Sources Claim Telvent Hacking Linked to Group in China

By Ed Silverstein September 28, 2012

There are reports that the recent hacking of a Canadian software maker was linked to a source in China. The Canadian government is not confirming the allegation, however, and China denies it.

Telvent, owned by France's Schneider Electric SA, affected the company’s system in the United States, Canada and Spain, according to KrebsOnSecurity.com. The website also said its sources are blaming the attack on Chinese hackers.

Canadian officials, however, did not identify the source of the attack as China, Reuters said. The Chinese government denies it was involved in the hacking.

Telvent manufactures software used by energy companies to manage the production and distribution of electricity. Its technology is used for power grids and smart energy technology.

The hackers broke into Telvent’s network, installed malicious software and apparently took files, The Register reported. The attack may have affected some customer files, The Register added.

“Criminals can now study the documents for vulnerabilities in the systems, and potentially devise attacks to sabotage nations' electricity distribution networks,” The Register warned.

Telvent systems manage over 60 percent of the total hydrocarbon movements in North and Latin America, and controls transmission and distribution of over 140,000 GWh via electrical grids.

The Register says Dell SecureWorks alleges the “Comment Group” could be responsible for the hacking. The Comment Group is a large and active hacking group in China, according to Sophos.

Meanwhile, Telvent cut data links between some of its internal network and clients' systems, while it investigates the attack.

“Although we do not have any reason to believe that the intruder(s) acquired any information that would enable them to gain access to a customer system, or that any of the compromised computers have been connected to a customer system, as a further precautionary measure, we indefinitely terminated any customer system access by Telvent,” the company said in a statement carried by Sophos.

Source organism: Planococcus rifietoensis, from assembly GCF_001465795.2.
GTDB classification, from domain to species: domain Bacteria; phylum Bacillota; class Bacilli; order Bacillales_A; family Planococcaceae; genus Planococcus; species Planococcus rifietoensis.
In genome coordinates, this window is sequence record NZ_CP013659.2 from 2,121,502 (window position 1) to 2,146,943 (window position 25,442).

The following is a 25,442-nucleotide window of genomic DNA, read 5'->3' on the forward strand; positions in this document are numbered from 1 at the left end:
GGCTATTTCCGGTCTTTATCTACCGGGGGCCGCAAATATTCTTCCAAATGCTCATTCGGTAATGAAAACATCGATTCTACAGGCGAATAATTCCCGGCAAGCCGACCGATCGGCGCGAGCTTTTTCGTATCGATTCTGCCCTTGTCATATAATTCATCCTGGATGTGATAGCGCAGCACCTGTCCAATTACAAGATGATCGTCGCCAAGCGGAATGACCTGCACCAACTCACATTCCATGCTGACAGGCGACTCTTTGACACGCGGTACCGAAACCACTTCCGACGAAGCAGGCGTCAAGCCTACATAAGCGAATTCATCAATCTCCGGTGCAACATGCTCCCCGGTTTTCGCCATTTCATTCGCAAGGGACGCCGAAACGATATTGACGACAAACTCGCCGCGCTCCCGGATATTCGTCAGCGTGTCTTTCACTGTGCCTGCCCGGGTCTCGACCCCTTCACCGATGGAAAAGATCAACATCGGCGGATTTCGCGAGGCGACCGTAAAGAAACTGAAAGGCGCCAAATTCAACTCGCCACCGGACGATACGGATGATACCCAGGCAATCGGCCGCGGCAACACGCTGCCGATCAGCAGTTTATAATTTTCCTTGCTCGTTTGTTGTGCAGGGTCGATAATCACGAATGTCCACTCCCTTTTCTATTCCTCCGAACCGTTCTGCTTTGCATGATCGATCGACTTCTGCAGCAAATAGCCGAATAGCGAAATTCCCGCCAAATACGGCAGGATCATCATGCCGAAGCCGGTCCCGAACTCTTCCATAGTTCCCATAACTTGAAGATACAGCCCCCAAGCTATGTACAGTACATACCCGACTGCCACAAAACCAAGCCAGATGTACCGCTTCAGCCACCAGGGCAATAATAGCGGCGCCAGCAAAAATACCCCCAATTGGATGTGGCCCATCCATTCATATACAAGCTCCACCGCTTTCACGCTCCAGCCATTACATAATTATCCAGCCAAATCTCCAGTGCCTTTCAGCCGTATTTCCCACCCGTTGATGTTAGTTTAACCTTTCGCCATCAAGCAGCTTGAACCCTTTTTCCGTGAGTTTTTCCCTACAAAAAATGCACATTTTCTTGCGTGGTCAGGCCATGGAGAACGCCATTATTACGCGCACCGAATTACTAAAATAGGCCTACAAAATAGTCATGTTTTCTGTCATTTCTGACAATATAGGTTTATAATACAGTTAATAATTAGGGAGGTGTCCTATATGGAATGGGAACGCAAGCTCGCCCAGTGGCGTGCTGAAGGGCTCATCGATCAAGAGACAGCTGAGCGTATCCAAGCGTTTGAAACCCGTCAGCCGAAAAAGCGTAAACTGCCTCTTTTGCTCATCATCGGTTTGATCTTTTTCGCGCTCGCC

Dale Peterson, founder of Digital Bond, told Wired that "some project files contain the 'recipe' for the operations of a customer, describing calculations and frequencies at which systems run or when they should be turned on or off.”

Telvent informed customers about the attack in a recent letter. The hacking was discovered on Sept. 10.

Last year, Chinese officials denied it was involved in the alleged hacking of U.S. civilian satellites, TechZone360 said.




Edited by Braden Becker

TechZone360 Contributor

SHARE THIS ARTICLE
Related Articles

Google and Verizon Refresh Logos, A 'G' String and a Checkmark

By: Peter Bernstein    9/4/2015

Who knew that this past week was going to be something akin to national logo refresh week as both Google and Verizon revealed their new looks. As some…

Read More

Apple Music: A Lesson in Subscription Based Content

By: Special Guest    9/4/2015

In June 2015, Apple launched music streaming service Apple Music, which became a differentiator for the company and an example for the content industr…

Read More

Mobile Video Advances with New Verizon and CBS NFL Streaming Options

By: Bob Wallace    9/4/2015

Looking to drive mobile video streaming upward, Verizon Wireless has eliminated the $5 a month charge for the popular and newly improved NFL Mobile ap…

Read More

Wireless Embraces Social Customer Engagement for Loyalty

By: Tara Seals    9/4/2015

With mobile penetration exceeding the population count, it's become a switching game for carriers, meaning that keeping customers happy and willing to…

Read More

Apple, Cisco Join Forces - What It Could Mean for Them, and the Rest of Us

By: Paula Bernier    9/2/2015

Tech powerhouses Apple and Cisco systems this week announced they have joined forces to give business users of iOS devices the best possible experienc…

Read More